Post-debate polls

We now have all four of the post-debate polls. Asked who performed the best, the verdicts are

YouGov: Sturgeon 28, Farage 20, Cameron 18, Miliband 15, Clegg 10, Bennett 5, Wood 4 (tabs)
ICM: Miliband 25, Cameron 24, Farage 19, Sturgeon 17, Clegg 9, Bennett 3, Wood 2 (tabs)
ComRes: Farage 21, Cameron 21, Miliband 21, Sturgeon 20, Clegg 9, Bennett 5, Wood 2
Survation: Cameron 25, Miliband 25, Farage 24, Sturgeon 15, Clegg 6, Bennett 3, Wood 2 (tabs)

The pollsters certainly don’t show a single clear winner (until we digest the tables we can’t really speculate about what caused the differences), but there’s a consistent theme across those results. Everyone has Natalie Bennett, Leanne Wood and Nick Clegg trailing, everyone has Ed Miliband and David Cameron doing pretty much evenly and pretty close to Farage. The only big difference is Sturgeon, YouGov have her out in front, others have her a bit further back. But given the SNP are only standing in Scotland, how well Nicola Sturgeon did in rest of Britain doesn’t necessarily make a huge difference (though it may make the SNP a bit less scary as a bogeyman on Conservative posters).

As I wrote before the debate, one shouldn’t assume too much what the impact of the debate is on voting intentions until we see some standard voting intention polls of the general public. With the initial polls showing no big runaway winner from the debate I wouldn’t expect a big impact… but time will tell. The party I’d probably watch is UKIP – Farage wasn’t a big winner, but he outperformed his party’s national support in all of the instant verdict polls, and unlike the SNP, UKIP have candidates across GB that people can vote for.


ICM post-debate poll

ICM did a rapid “who won” poll after the Paxman interviews with Cameron and Miliband tonight. Cameron won over Miliband by 54% to 46% – we won’t know until the tables appear, but I expect that going to show Labour voters thinking Miliband won, Conservative voters thinking Cameron won, the rest splitting evenly and not many minds changed. Still, we’ll see if there is any longer term effect in the next week’s polls. I wouldn’t have imagined there will be – while the debate was new in 2010, events like tonight’s Paxman interviews or the leaders’ Question Time style event next month aren’t new – there were things just like that in2005 and 2001 and they made bog all difference to anything.

Meanwhile tonight’s YouGov poll for the Sun has topline figures of CON 36%, LAB 34%, LDEM 7%, UKIP 13%, GRN 5%. A Tory lead today after some ties and Labour leads so far this week, suggesting the underlying average in YouGov’s daily polls is still neck-and-neck.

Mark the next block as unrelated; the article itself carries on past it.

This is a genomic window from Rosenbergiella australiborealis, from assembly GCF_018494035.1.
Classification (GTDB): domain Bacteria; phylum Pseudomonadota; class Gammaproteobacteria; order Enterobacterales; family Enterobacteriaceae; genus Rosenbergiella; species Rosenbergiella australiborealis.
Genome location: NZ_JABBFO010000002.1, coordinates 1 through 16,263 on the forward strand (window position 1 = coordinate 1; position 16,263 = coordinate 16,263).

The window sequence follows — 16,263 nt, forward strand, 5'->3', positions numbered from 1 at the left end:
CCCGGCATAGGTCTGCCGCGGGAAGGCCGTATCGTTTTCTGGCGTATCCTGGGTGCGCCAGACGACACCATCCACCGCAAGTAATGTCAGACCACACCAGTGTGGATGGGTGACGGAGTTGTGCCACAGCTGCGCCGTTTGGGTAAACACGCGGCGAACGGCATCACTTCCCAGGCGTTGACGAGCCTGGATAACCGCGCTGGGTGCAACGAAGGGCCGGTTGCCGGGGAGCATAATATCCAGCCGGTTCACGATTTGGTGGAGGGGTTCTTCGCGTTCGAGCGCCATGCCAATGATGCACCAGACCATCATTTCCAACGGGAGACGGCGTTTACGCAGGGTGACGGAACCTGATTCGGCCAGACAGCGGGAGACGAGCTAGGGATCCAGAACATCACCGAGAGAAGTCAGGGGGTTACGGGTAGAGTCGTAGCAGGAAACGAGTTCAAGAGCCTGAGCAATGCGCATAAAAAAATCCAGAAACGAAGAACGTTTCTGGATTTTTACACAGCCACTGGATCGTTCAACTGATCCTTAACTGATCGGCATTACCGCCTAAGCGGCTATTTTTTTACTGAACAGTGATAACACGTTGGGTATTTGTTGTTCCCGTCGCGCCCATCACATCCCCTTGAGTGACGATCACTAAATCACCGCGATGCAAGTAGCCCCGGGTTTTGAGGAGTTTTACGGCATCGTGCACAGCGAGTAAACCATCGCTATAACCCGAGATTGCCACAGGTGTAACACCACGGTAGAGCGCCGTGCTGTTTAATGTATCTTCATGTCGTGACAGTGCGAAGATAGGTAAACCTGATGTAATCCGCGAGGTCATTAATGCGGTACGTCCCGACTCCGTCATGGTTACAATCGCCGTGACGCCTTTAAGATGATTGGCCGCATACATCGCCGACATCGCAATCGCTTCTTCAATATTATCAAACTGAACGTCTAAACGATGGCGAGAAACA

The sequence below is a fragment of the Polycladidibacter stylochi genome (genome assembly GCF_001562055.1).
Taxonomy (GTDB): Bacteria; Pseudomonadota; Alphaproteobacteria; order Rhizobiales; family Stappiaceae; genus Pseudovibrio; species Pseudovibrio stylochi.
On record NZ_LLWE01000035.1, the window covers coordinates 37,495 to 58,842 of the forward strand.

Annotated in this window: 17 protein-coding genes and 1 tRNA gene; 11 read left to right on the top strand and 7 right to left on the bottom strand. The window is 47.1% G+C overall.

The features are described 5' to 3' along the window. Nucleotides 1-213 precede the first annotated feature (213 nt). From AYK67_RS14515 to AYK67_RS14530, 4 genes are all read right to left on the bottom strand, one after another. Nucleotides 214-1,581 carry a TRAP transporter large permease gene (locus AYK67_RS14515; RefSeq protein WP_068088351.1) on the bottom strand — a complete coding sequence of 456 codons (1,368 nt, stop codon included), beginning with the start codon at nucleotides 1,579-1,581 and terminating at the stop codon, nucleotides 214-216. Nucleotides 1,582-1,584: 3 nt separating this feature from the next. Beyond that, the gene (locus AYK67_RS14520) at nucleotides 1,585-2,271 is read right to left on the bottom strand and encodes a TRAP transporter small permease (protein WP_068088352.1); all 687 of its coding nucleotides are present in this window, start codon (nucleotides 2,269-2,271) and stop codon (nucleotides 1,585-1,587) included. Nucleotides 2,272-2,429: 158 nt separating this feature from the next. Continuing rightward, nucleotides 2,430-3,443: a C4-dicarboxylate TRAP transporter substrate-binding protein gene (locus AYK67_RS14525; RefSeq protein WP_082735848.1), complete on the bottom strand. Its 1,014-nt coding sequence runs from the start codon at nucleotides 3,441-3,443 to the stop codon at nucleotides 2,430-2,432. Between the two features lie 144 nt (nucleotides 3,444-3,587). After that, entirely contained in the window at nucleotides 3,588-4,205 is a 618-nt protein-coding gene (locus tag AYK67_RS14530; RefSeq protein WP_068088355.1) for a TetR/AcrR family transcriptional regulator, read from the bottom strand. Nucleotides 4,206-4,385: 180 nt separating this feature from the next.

UPDATE: ICM tables are now up here (thanks to that fine man Tom Clark!). As expected, perceptions of who won fell pretty much along the lines of pre-existing party support – 84% of Conservatives thought Cameron won, 74% of Labour supporters thought Miliband won, Lib Dems were split, Ukippers thought Cameron won, Greens thought Miliband won. Note that while the sample was demographically and politically weighted to be nationally representative, it was a very heavily Labour sample in terms of current voting intention: the pre-debate voting intentions of the sample had an 10% Labour lead (thus are the difficulties of doing things like this – people who watch programmes like this are different from your average voter!)


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Monday polls

The usual glut of polls for a Monday. Today we have the weekly Ashcroft poll, the twice weekly Populus poll, the monthly ICM poll and – later on – the daily YouGov.

  • Ashcroft’s weekly poll has topline figures of CON 31%, LAB 29%, LDEM 8%, UKIP 15%, GRN 8%. The Conservatives remain ahead, but not by as much as in the last two Ashcroft polls (full details here)
  • ICM show a similar picture (though, as usual with these two pollsters, there are higher shares for Con and Lab from ICM than from Ashcroft): a Tory lead, but a smaller lead than the unusually large one they recorded last month. Topline voting intention figures with changes from a month ago are CON 36%(nc), LAB 35%(+3), LDEM 8%(-2), UKIP 9%(nc), GRN 4%(-3).
  • The movement in Populus is in the other direction – their recent polls have been showing a Labour lead, today’s topline figures are neck and neck: CON 34%, LAB 34%, LDEM 8%, UKIP 15%, GRN 5% (full details here)

So, two Tory leads and a dead heat today (so far), two Labour leads and a dead heat yesterday. Realistically I can see nothing that gives me any confidence that either party is sneaking ahead, all suggests they are still neck and neck.

Also today we had a new projection out – the Polling Observatory team’s model here, which unlike the other models I report in my Friday round up is currently projecting Labour to have more seats than the Tories (there’s a full explanation of the method through the link – but put crudely the difference between their model and Steve Fisher’s is that Steve assumes the polls will move slightly back towards the 2010 result (meaning the Tories go up, Labour go down), while the Polling Observatory assume the polls will move slightly back towards their long term average (meaning both the Tories AND Labour go up). They’ll be updating fortnightly, so I’ll add them to the Friday round ups.


Monday polls

It’s Monday, so we have the usual rush of polls – the daily YouGov, twice-weekly Populus, weekly Ashcroft and monthly ICM. I’ll update this post as they come in, and do a round up at the end of the day.

Populus have topline figures of CON 31%, LAB 33%, LDEM 10%, UKIP 15%, GRN 5%. Tables are here.

ICM for the Guardian have figures of CON 36%(+6), LAB 32%(-1), LDEM 10%(-1), UKIP 9%(-2), GRN 7%(-2). The six point jump for the Conservatives looks particularly sharp but usual caveats apply. While it tends to be the polls that show unusual results or big changes that get all the attention, they are actually the ones we should be most dubious about. If there has been a genuine surge in Conservative support, then we’ll see it across all the pollsters, and other polls so far this month have shown things pretty stable.